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A statue of Ares in a cave on Samos

Ares is a Greek god of war. He is the son of Zeus and Hera, and is also regarded as one of the Twelve Gods, the major deities of the Greek pantheon. His Roman equivalent is Mars.

Mythology

Ares, jealous that his beloved Aphrodite fell in love with the mortal Adonis, killed him in a fit of rage. As punishment was imprisoned in a large bronze jar for thirteen long months by the Aloadai, the giant twin sons of the god Poseidon and Iphimedeia.[1]

Ares was also said to have killed Poseidon's son, and for this he was judged in Athens in the place that ever after was known as Ares' Rock.[2]

At some point in his life, Ares fathered Hippolyta, later queen of the Amazons and gifted her a belt, which aroused the desire for battle for each strike struck.[3][4]

Personality and characteristics

It was said of Ares that he loved "war and its horror for their own sake."[5] In artwork, Ares was always depicted helmeted and armed, ready for war.[3]

Legacy and influence

The Stymphalian birds were regarded as Ares' sacred animals.[6] The Followers of Ares worshiped the god, and devoted multiple locations to him, including a cave on the island of Keos.[3]

During the Peloponnesian War, an armor set inspired by and dedicated to Ares was also worn, and eventually ended up in the possession of the Spartan misthios Kassandra.[3] In a letter given to the Follow of Ares Harpalos, Ares is referred to the epithets 'the Bloodstained', 'the Destroyer', 'the Stormer of Cities', and 'He Who Rallies Men'.[7] These are all present in Homer's Iliad.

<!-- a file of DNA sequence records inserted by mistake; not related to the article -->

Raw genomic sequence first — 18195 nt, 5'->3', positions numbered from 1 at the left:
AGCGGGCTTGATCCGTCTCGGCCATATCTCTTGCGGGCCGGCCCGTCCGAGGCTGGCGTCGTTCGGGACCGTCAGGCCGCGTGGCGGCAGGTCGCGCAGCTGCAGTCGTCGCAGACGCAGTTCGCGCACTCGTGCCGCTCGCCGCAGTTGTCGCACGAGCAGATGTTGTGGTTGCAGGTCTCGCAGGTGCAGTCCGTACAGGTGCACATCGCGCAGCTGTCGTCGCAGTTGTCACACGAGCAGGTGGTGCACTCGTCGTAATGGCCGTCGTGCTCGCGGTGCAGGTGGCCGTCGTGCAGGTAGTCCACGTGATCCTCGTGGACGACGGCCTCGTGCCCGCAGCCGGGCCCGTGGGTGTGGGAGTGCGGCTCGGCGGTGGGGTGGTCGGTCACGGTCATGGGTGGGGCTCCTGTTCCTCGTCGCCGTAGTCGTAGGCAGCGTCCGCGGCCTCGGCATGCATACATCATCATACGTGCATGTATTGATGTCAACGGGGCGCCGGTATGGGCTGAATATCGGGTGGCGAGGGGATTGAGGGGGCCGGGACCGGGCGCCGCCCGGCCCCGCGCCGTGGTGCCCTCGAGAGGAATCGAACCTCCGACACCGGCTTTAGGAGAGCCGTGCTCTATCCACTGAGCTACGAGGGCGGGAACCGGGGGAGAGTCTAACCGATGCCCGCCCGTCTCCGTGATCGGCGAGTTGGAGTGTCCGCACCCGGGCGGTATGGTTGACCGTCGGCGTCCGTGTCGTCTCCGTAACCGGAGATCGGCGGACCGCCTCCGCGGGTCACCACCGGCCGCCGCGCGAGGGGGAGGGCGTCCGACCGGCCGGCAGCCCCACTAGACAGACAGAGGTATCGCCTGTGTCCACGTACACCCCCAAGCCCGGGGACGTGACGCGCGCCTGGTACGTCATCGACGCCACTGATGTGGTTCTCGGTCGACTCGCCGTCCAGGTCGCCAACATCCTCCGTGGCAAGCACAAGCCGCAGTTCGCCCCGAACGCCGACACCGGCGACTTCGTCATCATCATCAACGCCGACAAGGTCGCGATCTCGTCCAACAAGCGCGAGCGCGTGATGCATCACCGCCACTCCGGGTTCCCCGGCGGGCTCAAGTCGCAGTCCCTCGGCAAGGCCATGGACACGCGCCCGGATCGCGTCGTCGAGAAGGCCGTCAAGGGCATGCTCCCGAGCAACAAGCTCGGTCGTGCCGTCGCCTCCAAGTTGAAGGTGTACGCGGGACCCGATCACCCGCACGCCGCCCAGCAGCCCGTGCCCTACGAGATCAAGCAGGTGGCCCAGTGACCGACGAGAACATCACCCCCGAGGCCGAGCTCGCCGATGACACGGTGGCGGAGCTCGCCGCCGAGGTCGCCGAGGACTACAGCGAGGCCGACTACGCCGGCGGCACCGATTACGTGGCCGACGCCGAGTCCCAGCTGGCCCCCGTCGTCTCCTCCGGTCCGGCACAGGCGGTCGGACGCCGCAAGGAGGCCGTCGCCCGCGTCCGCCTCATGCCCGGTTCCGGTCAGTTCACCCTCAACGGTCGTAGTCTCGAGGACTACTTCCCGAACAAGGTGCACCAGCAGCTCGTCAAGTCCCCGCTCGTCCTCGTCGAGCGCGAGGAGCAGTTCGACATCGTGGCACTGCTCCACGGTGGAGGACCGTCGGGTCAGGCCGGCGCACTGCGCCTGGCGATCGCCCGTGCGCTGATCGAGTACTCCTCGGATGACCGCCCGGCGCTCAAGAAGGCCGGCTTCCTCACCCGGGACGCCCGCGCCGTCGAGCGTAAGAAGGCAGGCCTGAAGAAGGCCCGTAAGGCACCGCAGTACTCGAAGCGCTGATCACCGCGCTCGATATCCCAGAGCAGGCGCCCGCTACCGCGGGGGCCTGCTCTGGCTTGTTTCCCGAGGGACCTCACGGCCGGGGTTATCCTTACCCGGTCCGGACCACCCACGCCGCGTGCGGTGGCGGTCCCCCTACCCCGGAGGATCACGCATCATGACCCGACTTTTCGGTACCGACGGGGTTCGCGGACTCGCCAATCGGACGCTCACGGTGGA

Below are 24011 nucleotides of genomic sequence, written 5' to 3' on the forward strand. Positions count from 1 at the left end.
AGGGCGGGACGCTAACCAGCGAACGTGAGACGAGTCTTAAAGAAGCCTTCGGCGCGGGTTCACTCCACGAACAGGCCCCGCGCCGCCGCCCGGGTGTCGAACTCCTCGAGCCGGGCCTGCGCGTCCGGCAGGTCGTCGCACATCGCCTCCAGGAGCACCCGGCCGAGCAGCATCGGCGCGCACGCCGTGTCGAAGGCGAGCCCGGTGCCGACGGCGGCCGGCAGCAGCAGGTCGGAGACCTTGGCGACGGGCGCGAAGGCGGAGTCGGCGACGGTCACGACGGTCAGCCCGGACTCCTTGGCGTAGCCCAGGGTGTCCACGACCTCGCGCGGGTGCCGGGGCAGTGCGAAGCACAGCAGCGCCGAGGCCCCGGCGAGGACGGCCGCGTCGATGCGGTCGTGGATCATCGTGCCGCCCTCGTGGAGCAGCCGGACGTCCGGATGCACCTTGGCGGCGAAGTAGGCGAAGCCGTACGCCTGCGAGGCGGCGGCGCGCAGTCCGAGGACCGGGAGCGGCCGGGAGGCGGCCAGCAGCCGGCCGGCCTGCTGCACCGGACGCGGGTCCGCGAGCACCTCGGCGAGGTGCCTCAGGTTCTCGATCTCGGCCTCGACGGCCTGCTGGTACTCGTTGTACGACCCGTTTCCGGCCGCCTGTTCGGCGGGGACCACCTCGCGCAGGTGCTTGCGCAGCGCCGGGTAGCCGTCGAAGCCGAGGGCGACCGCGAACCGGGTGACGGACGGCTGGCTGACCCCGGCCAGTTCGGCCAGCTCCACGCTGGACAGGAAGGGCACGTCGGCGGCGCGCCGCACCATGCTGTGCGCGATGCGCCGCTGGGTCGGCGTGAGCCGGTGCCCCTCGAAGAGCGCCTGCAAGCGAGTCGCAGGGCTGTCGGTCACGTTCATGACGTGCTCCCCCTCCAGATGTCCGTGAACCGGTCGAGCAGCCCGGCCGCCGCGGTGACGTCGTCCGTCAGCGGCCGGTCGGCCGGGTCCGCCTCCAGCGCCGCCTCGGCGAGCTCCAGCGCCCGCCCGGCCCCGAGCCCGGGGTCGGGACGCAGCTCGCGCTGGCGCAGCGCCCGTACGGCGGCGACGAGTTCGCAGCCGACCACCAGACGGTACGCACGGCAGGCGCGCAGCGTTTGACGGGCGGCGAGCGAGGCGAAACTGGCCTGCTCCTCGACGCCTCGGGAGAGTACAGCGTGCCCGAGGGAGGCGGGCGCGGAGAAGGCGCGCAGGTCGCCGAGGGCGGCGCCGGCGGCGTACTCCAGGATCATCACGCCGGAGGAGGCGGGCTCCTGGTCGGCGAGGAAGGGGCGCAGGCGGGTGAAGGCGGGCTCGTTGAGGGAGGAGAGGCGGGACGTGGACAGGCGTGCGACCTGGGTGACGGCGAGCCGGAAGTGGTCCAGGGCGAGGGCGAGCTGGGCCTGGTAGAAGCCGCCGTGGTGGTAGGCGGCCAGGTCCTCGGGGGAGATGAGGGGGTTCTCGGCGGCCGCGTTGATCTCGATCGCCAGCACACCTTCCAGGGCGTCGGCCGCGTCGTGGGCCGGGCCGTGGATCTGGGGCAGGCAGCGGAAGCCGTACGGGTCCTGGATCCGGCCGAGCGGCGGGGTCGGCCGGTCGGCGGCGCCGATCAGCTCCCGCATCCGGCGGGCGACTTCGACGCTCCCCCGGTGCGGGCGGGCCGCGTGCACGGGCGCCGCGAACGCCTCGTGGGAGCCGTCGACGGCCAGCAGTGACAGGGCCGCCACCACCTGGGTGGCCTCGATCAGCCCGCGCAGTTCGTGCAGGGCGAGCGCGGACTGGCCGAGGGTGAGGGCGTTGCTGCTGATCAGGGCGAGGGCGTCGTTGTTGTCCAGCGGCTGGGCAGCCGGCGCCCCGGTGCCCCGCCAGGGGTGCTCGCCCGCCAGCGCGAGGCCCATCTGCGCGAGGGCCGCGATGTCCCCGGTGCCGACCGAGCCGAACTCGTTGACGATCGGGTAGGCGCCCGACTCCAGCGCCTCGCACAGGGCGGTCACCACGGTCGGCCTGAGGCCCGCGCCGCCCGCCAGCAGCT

In 2012, he was included in a mnemonic set in Abstergo Industries' Project Legacy.[8]

Behind the scenes

In Greek mythology, Ares is regarded as the father of Eros, Anteros, Phobos, Deimos, Adrestia and Harmonia.

The mural depicting Ares in a chariot in Assassin's Creed: Odyssey is based on a painting on an amphora from Late Classical period, depicting the Battle of the Giants and Gods. Notably, Aphrodite and their son Eros have been omitted, and Ares is shown riding the chariot of Dionysos instead of his own.

In Assassin's Creed II, the statuette in Monteriggioni, Italy, is said to be Mars. The statue is based in fact on a statue of Ares found in Hadrian's Villa at Tivoli, Italy.

Gallery

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Appearances

References

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